Loan balance after the ith payment | ||
---|---|---|

principal or initial loan balance | ||

Interest rate | ||

Loan term | ||

Loan product, important parameter which fully specifies a loan | ||

Number of loan payments | ||

Time between loan payments | ||

Helpful collection of variables | ||

Fraction of loan term | ||

Repayment rate (dollars per time) | ||

Fraction of payment to interest during the ith payment | ||

Fraction of initial payment to interest | ||

Total payment to interest | ||

Sum of all payments | ||

Overpay ratio |

Photo credit to Josh Appel

In the article on continuous solutions to the loan equation, we found that the entire loan could be specified by the loan product, \(rt_\text{term}\), or the initial fraction of payment to interest, \(\phi_0\). In practice, loan payments and interest are not continuous payment rates. If they were, a borrower's bank balance would continuously drop by a few fractions of a cent per second and their balance would change in real-time while they viewed it. Instead, banks charge interest and collect payments at discrete intervals, usually monthly.

In this article, we will show that the mathematical model used in practice to determine a loan balance is the finite difference method for first order ODEs. We will show that both the loan product and number of payment periods during the loan term, \(n\), are necessary to compute all the relevant parameters of the loan. We will find formulas for the principal fraction \(\frac{B_i}{B_0}\), payment to interest \(\phi_i\), and overpay ratio \(\frac{V}{B_0}\) as a function of \(f(rt_\text{term},n)\); the repayment rate \(P\) as a function of \(f(r,t_\text{term},n)\).

Set up the first order differential equation describing a loan using the variable definitions above just as we did in the continuous case here.

Rate of change of loan balance | \( = \) | Interest | \( - \) | Repayment rate |
---|---|---|---|---|

| \( = \) | | \( - \) |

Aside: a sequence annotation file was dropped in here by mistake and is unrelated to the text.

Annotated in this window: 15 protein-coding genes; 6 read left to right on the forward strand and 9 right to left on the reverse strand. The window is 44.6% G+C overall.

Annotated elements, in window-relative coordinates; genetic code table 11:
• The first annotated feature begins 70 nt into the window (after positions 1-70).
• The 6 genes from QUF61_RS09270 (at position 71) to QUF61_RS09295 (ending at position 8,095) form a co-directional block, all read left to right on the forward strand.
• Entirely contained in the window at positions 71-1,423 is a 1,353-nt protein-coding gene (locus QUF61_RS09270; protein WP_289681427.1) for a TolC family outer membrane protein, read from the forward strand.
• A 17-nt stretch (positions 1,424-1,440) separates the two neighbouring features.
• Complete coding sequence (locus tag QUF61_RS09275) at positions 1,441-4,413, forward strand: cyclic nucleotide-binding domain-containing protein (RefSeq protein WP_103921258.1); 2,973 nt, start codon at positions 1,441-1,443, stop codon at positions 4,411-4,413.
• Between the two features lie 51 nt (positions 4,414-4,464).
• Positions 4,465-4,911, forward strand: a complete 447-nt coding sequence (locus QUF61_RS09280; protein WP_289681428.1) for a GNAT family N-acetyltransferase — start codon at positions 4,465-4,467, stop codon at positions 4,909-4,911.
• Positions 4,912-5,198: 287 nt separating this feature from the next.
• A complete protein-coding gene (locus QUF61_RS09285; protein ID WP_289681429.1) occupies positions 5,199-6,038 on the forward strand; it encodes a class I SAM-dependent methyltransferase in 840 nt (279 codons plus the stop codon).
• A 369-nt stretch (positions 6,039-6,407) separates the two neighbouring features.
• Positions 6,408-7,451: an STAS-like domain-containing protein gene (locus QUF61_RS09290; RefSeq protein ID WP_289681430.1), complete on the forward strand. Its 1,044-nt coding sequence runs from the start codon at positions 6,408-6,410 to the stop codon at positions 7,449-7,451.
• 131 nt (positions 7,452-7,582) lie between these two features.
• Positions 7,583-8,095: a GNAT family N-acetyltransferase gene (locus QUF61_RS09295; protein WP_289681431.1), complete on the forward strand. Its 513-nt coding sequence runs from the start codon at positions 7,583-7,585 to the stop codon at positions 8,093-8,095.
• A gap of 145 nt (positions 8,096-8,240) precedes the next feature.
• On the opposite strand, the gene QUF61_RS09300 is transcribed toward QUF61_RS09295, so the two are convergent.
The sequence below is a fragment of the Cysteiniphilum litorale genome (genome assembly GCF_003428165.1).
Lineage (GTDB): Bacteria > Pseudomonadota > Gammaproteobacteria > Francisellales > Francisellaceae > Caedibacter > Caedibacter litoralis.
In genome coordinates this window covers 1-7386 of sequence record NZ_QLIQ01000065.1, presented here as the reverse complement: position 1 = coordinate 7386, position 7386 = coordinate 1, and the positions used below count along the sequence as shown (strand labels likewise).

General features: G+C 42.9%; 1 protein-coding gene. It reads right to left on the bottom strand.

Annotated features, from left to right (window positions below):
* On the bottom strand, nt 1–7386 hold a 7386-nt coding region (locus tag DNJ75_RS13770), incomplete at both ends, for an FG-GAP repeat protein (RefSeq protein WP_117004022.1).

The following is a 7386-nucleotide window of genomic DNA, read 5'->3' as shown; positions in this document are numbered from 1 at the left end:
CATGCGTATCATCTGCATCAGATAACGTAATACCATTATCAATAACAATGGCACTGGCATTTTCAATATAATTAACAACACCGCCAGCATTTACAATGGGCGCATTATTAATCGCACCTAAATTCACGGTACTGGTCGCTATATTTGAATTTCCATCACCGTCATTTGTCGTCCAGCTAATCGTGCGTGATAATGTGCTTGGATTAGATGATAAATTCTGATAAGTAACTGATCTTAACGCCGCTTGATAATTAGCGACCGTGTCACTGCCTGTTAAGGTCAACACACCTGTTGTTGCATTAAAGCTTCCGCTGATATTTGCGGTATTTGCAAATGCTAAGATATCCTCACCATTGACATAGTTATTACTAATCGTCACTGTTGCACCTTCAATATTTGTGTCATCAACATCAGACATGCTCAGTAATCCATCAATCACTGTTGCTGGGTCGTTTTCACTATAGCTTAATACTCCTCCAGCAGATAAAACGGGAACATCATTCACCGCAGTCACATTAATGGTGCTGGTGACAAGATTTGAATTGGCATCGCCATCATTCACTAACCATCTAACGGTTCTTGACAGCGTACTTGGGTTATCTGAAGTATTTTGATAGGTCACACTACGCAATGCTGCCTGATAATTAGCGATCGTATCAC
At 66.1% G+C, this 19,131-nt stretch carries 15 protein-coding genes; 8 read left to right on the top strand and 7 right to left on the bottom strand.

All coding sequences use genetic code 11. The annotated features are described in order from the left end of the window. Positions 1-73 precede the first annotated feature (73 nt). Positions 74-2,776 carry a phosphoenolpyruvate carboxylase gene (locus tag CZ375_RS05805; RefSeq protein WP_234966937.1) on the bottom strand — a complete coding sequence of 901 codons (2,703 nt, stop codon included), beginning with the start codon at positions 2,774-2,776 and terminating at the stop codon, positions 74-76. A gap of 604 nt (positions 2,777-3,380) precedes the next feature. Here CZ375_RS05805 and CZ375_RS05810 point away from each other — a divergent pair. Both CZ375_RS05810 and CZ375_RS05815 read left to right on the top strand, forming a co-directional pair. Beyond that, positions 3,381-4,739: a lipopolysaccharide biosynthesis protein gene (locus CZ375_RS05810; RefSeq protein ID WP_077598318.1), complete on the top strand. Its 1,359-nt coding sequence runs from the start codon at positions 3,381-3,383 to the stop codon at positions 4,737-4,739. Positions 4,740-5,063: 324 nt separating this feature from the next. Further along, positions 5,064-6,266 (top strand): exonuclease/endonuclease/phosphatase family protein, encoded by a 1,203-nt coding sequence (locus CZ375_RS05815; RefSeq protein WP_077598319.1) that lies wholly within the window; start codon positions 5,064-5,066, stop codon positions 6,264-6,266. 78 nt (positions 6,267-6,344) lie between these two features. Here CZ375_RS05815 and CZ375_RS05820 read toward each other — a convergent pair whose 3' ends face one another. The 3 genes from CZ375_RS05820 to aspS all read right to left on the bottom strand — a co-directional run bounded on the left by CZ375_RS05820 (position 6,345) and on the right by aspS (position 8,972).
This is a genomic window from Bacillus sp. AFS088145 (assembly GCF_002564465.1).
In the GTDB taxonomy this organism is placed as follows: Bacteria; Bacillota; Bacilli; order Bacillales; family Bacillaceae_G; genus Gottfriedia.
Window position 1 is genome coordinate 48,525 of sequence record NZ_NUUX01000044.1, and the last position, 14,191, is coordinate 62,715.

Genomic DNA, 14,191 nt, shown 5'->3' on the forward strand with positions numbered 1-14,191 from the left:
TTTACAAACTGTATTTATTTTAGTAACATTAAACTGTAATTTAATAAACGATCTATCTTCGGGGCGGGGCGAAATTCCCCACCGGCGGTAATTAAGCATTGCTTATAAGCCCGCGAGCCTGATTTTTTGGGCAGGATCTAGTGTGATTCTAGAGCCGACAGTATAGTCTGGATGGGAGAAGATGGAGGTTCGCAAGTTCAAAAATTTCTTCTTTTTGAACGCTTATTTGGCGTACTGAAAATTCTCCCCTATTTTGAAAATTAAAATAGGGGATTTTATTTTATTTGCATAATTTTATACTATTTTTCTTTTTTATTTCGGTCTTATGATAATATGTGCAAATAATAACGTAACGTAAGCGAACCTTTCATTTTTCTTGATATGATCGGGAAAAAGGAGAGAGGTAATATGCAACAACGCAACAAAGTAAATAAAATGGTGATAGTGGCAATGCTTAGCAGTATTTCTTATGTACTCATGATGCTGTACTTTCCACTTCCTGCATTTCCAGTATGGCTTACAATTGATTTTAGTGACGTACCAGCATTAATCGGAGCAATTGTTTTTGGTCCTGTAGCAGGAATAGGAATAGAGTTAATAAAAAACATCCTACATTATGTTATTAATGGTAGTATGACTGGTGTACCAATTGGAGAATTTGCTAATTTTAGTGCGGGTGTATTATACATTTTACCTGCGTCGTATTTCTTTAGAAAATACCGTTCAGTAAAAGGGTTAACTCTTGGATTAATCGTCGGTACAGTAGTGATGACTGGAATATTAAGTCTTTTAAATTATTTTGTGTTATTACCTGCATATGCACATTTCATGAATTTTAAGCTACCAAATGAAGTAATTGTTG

When a bank computes the balance on a loan, they use a recursive function based on the finite difference approximation of this first order ordinary differential equation. This equation can be discretized by approximating \(\partial B = B_{i+1} - B_i\) and \(\partial t = \Delta t\).

This is the formula commonly programmed into spreadsheet programs to compute loan balances as a function of time:

Notice that \(r\Delta t\) is unitless. For example, in this case where \(\Delta t =\) 1 month the conversion appears as follows.

Let us expand this recursive function into an explicit one and simplify by defining \(R = 1+r\Delta t \)\(= 1+ \frac{rt_\text{term}}{n}\) for convenience:

Simplify:

Now we easily see the pattern for a closed-form expression of \(B_i\). Recognize \(\Delta t\) and \(P\) are independent of \(i\) and factor them out of the sum.

From this follows an expression for the payment as a function of the loan term, rate and payment/maturation frequency (set \(B_n = 0\)). The number of payment cycles is a function of the term of the loan \(n=t_\text{term}/\Delta t\).

From here we can derive an equation for \(\frac{B_i}{B_0}\) that is solely a function of the total number of payment periods, \(n\), and the loan product, \(rt_\text{term}\).

The overpay ratio follows easily. \(V\) is the total amount repaid and \(V= Pt_\text{term}\). The ratio between what is repaid and what is borrowed is \(\frac{V}{B_0}\). This can be viewed as a function of \((r, \, t_\text{term}, \, \Delta t)\) or as a function of \((rt_\text{term}, \, n)\).

We can also derive an expression for the fraction of each payment put to interest as a function of \(i\), \(rt_\text{term}\), and \(n\).

When we plot \(\phi_i\) vs \(\tau\) with increasing \(n\), we eventually approximate the continuous solution (recall that \(\tau=i/n\)). The continuous solution becomes recognizable by \(n= \) 20 and becomes visually indistinguishable around \(n= \) 200. A future article will discuss the error between the continuous and discrete solutions when solving for the overpay ratio or the repayment rate.

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